On behalf of John McDuff, Attorney at Law
The Internal Revenue Service (IRS) filed suit against San Antonio billionaire Billy Joe “Red” McCombs, alleging he owes $45 million in back taxes for his use of a disputed tax strategy in 2002 and 2003. The agency claims that McCombs should have reported capital gains for transactions involving his shares of Clear Channel Communications, Inc. and a variable prepaid forward contract.
In a variable prepaid forward contract, the owner of many shares of highly-appreciated stock receives cash up-front from an investment firm, usually for 75 to 85 percent of the value of the shares. In exchange, the stockholder agrees to deliver a variable number of shares or cash in the future to equal an amount between a minimum and maximum figure agreed upon at the time of the initial payment.
Such a contract is a complicated plan used to raise cash while deferring capital gains tax. Parties to these contracts claim that capital gains taxes are not due until the contracts are settled, which is often 10 or more years after the arrangements are made.
In July 2002, McCombs entered into a variable prepaid forward contract with JPMorgan Chase. In August 2002, McCombs also agreed to lend 11.3 million shares of Clear Channel Communications stock with title and voting rights to JPMorgan Chase.
The IRS claims that the two transactions were fundamentally just one, comprising a taxable sale. Consequently, McCombs should have reported $213.4 million in capital gains from the 2002 exchange and a related 2003 transaction. The agency asserts that McCombs had $245 million of taxable income instead of the $18 million he reported, and that he owed $52 million in income tax, not the $8 million he paid.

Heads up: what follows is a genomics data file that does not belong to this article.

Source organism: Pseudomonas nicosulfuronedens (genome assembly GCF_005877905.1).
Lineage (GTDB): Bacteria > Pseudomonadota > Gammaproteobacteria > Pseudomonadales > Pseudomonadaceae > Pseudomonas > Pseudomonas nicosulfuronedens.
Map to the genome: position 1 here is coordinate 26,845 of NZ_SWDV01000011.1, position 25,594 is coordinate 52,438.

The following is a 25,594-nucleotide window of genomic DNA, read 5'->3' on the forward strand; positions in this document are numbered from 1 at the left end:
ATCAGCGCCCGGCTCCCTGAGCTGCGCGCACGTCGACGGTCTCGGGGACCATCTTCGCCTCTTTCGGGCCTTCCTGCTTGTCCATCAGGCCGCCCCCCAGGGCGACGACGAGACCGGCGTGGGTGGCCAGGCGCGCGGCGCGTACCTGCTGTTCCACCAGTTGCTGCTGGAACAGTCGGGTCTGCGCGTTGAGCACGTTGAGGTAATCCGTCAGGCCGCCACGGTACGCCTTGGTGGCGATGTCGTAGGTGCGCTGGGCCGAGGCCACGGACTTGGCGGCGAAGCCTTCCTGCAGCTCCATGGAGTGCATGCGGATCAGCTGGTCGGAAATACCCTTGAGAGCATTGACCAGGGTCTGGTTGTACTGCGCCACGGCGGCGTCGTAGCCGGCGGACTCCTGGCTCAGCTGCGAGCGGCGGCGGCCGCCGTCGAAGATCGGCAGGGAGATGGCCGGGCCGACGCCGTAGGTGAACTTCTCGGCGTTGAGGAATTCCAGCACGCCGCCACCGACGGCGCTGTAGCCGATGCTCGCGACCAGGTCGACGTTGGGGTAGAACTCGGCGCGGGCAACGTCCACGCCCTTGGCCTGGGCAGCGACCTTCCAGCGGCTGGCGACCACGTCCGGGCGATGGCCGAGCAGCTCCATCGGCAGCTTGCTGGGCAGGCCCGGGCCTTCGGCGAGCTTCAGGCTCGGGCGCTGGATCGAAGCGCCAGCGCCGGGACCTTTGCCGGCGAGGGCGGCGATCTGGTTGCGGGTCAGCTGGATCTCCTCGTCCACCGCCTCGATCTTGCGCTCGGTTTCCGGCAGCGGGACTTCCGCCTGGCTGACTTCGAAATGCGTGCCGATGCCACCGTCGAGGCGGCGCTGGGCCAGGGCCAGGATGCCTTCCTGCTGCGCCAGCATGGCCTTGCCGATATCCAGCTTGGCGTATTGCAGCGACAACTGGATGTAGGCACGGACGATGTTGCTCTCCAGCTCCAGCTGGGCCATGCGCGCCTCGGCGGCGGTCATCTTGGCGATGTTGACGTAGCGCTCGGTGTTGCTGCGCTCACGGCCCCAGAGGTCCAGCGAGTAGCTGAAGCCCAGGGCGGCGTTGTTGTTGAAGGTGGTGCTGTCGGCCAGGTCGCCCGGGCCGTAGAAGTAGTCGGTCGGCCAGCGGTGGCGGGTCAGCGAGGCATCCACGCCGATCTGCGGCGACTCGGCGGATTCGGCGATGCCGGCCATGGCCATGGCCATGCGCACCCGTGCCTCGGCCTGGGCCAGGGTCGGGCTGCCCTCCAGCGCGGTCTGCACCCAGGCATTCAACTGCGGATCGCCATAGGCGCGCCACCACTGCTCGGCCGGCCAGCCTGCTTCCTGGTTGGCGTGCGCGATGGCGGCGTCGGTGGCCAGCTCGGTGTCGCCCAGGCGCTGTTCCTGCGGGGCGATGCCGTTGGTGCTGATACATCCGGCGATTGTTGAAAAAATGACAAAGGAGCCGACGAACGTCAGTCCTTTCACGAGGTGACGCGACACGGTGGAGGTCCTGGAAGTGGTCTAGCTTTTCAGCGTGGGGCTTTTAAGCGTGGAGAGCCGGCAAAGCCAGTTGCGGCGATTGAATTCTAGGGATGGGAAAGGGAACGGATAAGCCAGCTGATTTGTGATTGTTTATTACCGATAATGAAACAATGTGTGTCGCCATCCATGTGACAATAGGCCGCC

McCombs argues that the variable prepaid forward contract and the stock loan were separate arrangements and he did not sell any stock, for tax purposes, in 2002.
McCombs was born in 1927 in Spur, a small town in western Texas. He dropped out of business school and law school at the University of Texas after a friend convinced him to try selling cars. He was an immediately successful salesman and had his first car dealership at age 25.
McCombs has been or is now involved with several Texas businesses, including:
- Red McCombs Automotive Group
- Clear Channel Communications
- Koontz McCombs
- McCombs Energy
- Corpus Christi Texas Clippers
- San Antonio Spurs
If the IRS is threatening you or your business with allegations of tax fraud it is important to contact a lawyer experienced with advocating clients’ rights to the IRS. A knowledgeable legal advocate can effectively aid you with any proactive or reactive measures you wish to take involving the IRS.